Olympic gold medal winner Matthew Mitcham has become a splash in the gay community. The diver, who now resides in Sydney, Australia, has decided to share his life as both an Olympic athlete and as an openly gay man growing up in a society searching for acceptance. The Gay News Network reported on Tuesday that Mitcham will share his stories and much more in his upcoming autobiography Twists and Turns which is scheduled to be released in December.
The book will “take a closer look at the anxiety and “crippling self-doubt” that he has battled as a teenager and young adult, a battle many young gay, lesbian, bisexual and transgendered face in the day to day struggle with identity and being loved for who they are. The biggest challenge for Micham has been to stay the person he has always been despite becoming a figure in the spotlight and achieving fame. Micham writes in a blurb for the book:
“People kept remarking on how they were surprised that a gold medal and fame hadn’t changed me. I always responded, ‘Why would I change? Being me is the easiest person to be’. I was lying. It wasn’t”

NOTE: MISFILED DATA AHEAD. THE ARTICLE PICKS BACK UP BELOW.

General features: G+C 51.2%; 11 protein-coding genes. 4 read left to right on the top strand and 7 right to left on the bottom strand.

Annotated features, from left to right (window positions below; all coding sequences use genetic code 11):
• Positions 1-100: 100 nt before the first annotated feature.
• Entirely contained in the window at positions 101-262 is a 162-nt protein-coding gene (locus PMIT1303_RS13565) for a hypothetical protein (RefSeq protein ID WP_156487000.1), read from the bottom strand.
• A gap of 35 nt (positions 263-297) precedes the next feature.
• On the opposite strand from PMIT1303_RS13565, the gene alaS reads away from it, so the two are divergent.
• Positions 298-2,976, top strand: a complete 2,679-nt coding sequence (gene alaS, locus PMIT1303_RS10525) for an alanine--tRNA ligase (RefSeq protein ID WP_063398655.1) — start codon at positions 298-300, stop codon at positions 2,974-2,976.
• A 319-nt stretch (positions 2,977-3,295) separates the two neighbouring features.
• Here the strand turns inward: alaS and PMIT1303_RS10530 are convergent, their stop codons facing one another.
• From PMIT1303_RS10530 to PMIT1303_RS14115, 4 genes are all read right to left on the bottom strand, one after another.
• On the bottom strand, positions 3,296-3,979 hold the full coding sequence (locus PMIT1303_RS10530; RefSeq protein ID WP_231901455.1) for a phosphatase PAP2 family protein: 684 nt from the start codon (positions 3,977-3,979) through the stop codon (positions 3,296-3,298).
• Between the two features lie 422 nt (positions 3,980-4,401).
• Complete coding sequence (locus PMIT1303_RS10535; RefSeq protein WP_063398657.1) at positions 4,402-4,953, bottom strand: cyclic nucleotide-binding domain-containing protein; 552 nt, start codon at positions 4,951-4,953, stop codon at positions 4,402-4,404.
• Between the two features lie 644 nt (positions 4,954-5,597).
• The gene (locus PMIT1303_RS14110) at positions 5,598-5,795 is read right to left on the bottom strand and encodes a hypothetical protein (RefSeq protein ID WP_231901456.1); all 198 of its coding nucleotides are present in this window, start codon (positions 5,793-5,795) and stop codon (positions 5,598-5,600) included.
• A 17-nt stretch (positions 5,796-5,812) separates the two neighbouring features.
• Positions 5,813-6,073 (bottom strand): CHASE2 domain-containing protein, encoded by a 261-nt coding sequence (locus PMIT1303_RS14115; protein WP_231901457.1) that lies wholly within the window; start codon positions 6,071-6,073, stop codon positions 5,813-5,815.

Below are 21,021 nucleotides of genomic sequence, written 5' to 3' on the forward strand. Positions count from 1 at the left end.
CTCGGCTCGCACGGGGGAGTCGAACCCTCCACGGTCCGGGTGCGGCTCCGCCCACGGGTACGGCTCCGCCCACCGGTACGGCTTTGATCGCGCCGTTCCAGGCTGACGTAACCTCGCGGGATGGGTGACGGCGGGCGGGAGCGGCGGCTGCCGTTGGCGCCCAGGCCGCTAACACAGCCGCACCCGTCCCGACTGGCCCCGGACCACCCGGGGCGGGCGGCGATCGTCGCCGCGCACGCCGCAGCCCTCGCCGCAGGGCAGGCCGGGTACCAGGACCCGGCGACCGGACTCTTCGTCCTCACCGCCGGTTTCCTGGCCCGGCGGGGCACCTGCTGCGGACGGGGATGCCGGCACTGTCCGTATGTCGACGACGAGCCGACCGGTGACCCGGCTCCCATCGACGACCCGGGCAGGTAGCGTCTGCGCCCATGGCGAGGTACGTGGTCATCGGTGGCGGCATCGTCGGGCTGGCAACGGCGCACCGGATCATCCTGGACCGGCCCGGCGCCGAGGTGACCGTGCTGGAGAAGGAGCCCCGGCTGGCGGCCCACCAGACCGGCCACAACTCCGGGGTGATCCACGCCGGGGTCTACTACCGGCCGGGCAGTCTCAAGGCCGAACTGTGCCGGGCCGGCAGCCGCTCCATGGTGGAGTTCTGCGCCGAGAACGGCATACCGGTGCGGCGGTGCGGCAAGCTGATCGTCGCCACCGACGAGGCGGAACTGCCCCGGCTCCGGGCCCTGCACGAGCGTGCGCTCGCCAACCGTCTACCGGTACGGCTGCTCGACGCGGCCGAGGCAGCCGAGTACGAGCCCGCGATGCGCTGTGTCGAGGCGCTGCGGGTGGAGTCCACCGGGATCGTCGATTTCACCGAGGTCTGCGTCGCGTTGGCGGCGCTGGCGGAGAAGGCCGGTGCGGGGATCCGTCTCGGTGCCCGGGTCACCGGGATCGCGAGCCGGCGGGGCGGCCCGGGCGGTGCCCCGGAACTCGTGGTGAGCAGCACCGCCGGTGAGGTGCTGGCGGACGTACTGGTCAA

Twists and Turns is being released by HarperCollins Publishers and has already been described as the “biggest book release of the year” for one particular bookshop. Graeme Aitken, from the Bookshop Darlinghurst, will help host a launch of the book. He compares Mitcham’s book to an Ian Roberts biography. He says, “I would expect Matthew’s book to actually surpass sales of Ian Roberts’ book, as he has such a massive following on social media, especially on Twitter, but also an enormous international fan base.”
When any celebrity, athlete or public figure comes out the closet as gay, they take on the responsibility of being more than just a role model; they become a family member to many LGBT people. And those who have had battles with self-doubt and depression will find a familiarity in Micham’s book and will find it as a source of strength which will be the real value in the release of the autobiography.
Micham has embraced becoming a gay icon. Back in April he talked about the importance of being out as a gay athlete.
“Until it is easy for sports people to come out without fear of persecution or fear of lost sponsorship income and stuff like that, or fear of being comfortable in the team environment, I don’t mind attention being brought to my sexuality in the hope that it might make other people feel more comfortable…in being comfortable enough about who they are in their sporting environment.”
The Olympic medalist is winning gold in gay communities across the world.